ByHelen Gage DeSoto
Asmy father drove the family car along what is now
They were perfectin every detail - a beautiful medium brown with complex dark markings,prominent eyes, visible pulse, splayed hind legs, and almost transparentminiscule feet. The biggest ones might have been half an inch long, but manywere smaller. What to my parents was a mysterious infestation was to me adelight; that is, until I realized that it wasn't possible to walk on the path,no matter how carefully without stepping on some of the creatures.
Later, walking tothe chain ferry, we saw that the road along the river was practically pavedwith squashed and dried toad bodies.
Thetown, however, appeared to be relatively free of the phenomenon in both itsactive phase and its residue. Even in the forest they disappeared within a fewdays, too many to survive in a place they were never intended to inhabit insuch number. Our few, harmless snakes must have enjoyed a feast.
The explanationtendered to my parents by more than one city father (names like Force,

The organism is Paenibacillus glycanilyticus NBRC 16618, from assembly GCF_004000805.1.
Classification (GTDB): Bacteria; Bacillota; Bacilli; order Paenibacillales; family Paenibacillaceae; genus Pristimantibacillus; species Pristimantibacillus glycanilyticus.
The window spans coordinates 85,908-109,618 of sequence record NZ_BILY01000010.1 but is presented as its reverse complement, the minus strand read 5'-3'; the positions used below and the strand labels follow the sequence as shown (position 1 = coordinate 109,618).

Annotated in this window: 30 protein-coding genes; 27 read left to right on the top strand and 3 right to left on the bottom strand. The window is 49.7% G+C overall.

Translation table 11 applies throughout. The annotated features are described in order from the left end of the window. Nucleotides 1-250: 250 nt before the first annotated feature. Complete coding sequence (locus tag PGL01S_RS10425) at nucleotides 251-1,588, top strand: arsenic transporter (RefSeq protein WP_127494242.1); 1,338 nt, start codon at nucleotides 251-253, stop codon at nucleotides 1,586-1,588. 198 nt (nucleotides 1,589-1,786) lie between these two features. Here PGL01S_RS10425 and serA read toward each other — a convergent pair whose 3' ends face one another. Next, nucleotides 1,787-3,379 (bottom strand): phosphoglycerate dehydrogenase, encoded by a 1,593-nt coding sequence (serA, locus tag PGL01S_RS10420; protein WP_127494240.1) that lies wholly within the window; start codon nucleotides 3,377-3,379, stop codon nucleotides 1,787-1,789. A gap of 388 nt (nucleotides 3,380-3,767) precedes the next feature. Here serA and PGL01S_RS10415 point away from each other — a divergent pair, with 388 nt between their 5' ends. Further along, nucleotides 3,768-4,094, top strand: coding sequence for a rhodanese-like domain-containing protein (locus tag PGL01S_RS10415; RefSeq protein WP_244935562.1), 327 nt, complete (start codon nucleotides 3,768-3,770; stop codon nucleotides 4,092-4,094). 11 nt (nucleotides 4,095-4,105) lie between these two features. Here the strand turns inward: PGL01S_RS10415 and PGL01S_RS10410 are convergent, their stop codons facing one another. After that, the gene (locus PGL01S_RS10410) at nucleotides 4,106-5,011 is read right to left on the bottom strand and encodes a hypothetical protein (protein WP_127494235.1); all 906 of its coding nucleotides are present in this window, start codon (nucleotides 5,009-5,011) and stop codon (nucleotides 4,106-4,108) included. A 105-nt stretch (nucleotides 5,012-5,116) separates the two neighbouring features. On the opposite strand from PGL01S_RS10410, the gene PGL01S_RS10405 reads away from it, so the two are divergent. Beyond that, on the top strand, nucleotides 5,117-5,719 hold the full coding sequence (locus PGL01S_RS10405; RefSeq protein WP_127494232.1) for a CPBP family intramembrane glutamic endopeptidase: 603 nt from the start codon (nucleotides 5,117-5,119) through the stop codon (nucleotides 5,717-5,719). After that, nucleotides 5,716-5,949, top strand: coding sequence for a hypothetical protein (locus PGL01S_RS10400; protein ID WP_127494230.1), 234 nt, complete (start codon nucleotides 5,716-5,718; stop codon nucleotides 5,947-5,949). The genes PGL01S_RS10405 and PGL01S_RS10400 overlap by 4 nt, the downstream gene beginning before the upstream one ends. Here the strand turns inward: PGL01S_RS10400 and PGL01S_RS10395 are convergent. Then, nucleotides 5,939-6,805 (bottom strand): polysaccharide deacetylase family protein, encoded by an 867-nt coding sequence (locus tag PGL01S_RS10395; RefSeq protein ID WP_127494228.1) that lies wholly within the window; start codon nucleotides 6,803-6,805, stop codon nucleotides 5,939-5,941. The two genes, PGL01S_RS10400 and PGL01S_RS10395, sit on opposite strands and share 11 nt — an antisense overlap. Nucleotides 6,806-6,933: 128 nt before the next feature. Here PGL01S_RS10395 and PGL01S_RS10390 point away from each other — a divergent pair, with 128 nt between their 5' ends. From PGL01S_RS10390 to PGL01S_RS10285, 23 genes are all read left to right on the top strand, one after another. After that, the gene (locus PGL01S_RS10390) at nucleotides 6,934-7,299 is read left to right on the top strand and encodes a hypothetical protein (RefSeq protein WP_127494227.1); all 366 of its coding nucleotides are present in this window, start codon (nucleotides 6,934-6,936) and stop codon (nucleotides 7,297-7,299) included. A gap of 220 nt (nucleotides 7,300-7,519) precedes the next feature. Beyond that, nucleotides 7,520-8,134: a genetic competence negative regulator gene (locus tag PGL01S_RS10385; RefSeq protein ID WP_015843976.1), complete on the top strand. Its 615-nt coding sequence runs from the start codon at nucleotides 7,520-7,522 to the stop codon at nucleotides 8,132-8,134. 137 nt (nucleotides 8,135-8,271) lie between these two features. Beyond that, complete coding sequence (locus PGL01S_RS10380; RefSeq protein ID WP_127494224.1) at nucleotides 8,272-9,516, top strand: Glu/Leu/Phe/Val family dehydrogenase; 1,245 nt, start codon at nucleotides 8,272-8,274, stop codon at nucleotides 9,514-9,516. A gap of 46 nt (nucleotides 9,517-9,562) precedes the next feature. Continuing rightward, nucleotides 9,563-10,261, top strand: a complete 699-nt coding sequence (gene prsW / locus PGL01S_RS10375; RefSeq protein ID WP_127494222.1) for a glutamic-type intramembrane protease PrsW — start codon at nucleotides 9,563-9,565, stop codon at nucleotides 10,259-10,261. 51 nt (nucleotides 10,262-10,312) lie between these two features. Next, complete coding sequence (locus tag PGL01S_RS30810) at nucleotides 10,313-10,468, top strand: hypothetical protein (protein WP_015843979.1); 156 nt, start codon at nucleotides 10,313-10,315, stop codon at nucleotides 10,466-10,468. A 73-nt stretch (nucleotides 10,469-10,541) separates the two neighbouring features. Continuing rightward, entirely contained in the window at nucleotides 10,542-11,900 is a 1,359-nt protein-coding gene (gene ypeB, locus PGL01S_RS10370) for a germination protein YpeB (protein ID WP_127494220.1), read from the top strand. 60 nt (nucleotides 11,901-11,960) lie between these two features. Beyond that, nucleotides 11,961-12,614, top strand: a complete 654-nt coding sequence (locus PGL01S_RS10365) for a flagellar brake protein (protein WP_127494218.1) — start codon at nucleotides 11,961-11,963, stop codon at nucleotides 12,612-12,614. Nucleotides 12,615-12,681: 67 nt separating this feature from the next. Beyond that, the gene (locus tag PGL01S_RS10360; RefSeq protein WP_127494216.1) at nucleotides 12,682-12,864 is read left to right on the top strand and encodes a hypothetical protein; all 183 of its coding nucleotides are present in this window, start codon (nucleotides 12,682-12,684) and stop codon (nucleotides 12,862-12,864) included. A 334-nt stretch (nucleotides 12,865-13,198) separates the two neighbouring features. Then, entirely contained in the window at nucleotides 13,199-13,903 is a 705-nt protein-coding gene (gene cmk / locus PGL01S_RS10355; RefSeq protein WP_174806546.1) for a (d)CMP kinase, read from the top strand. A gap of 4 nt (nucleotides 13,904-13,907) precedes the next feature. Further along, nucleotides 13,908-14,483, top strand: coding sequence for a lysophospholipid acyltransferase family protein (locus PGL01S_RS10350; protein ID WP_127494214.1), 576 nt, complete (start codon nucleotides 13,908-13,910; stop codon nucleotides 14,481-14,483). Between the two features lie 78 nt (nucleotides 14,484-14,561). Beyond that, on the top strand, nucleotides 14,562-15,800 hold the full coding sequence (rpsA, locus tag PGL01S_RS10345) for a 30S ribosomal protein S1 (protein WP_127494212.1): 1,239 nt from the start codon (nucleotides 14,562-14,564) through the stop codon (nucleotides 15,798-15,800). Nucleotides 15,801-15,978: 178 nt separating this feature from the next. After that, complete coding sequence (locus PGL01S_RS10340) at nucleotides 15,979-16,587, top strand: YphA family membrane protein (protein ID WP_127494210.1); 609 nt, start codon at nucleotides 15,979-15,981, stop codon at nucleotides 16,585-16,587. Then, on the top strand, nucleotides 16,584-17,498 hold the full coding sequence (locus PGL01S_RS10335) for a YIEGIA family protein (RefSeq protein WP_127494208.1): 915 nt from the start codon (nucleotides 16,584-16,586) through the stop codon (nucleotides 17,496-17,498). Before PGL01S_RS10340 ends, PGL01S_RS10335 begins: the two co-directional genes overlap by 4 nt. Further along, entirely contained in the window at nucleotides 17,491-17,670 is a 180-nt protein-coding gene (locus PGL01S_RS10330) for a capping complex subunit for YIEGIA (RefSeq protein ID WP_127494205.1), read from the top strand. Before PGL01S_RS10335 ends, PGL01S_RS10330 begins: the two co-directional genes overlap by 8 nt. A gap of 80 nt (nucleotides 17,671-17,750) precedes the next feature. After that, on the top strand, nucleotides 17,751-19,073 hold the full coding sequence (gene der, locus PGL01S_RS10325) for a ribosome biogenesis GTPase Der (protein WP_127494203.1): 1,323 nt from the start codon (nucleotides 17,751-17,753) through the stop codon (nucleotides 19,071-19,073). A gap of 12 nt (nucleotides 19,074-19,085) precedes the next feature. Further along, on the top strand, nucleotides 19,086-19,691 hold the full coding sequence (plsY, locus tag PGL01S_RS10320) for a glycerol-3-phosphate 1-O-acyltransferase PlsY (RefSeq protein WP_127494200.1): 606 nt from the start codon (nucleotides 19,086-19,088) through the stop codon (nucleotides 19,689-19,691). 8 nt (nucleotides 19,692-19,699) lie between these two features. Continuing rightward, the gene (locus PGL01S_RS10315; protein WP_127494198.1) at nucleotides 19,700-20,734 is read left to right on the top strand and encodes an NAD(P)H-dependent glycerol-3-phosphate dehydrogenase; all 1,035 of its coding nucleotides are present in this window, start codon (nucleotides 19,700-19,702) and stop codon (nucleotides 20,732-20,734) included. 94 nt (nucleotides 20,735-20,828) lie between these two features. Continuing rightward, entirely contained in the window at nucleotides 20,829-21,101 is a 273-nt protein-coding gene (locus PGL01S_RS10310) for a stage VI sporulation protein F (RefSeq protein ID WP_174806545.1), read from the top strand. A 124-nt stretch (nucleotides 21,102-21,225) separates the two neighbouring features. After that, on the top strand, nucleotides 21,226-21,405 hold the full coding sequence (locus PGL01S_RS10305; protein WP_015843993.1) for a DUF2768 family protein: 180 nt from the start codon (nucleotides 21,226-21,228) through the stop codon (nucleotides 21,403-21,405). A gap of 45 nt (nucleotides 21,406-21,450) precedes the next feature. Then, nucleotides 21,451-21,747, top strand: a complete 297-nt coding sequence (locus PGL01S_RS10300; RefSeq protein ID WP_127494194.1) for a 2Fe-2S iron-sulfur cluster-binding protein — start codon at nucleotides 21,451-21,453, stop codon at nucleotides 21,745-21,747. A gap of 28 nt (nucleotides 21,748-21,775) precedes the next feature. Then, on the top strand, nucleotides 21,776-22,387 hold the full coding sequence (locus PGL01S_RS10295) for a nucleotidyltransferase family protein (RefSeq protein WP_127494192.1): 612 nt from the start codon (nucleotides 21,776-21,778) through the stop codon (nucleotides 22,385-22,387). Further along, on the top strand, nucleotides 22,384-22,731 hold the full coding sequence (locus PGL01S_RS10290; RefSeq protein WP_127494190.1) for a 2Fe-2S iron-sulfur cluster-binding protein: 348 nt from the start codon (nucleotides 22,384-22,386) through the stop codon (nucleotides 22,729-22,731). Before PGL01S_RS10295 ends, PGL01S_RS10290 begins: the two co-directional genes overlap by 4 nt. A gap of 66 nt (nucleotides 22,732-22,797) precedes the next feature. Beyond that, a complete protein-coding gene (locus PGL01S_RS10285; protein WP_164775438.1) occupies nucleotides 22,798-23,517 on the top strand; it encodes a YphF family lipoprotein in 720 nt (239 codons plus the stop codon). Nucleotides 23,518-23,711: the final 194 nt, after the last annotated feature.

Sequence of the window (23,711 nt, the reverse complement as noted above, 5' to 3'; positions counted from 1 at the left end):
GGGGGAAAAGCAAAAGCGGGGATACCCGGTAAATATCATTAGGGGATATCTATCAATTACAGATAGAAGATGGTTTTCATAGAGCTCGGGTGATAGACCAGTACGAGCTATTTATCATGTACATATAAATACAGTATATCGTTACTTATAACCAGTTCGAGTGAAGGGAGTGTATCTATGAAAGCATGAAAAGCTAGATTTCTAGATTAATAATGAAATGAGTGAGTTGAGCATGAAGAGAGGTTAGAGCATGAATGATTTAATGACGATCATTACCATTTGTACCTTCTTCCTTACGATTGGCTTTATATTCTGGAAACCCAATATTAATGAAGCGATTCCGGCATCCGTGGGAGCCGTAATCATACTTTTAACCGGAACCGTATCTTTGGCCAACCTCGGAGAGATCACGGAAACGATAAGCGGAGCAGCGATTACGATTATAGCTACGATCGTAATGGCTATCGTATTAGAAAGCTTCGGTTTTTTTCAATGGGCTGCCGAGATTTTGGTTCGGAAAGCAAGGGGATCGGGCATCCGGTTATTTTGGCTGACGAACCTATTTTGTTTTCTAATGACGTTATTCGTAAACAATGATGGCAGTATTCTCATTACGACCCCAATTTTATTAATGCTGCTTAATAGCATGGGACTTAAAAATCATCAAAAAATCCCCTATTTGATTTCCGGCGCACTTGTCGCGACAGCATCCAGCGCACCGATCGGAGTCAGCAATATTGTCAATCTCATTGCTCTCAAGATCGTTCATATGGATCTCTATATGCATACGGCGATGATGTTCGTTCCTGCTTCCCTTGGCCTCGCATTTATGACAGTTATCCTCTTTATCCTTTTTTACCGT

It really happened,but fortunately only once
Inquiries toSociety naturalist John Legge
"Here'swhat I learned from my friend Jim Harding, herpetologist at MSU:
I've witnessedthe same phenomenon. It happens when toad reproduction is limited to a veryshort "window" in springs, followed by sufficient rainfall and goodsurvival of tadpoles-which all metamorphose (turn from tadpoles into toads)at about the same time. The ground can literally be covered in little
So, there youhave it. Makes sense to me. The 'raining toads' idea didn't make much sense tome, considering that weather pretty much comes from the west, hence from overLake Michigan, where ii would be unlikely to pick up any such animals."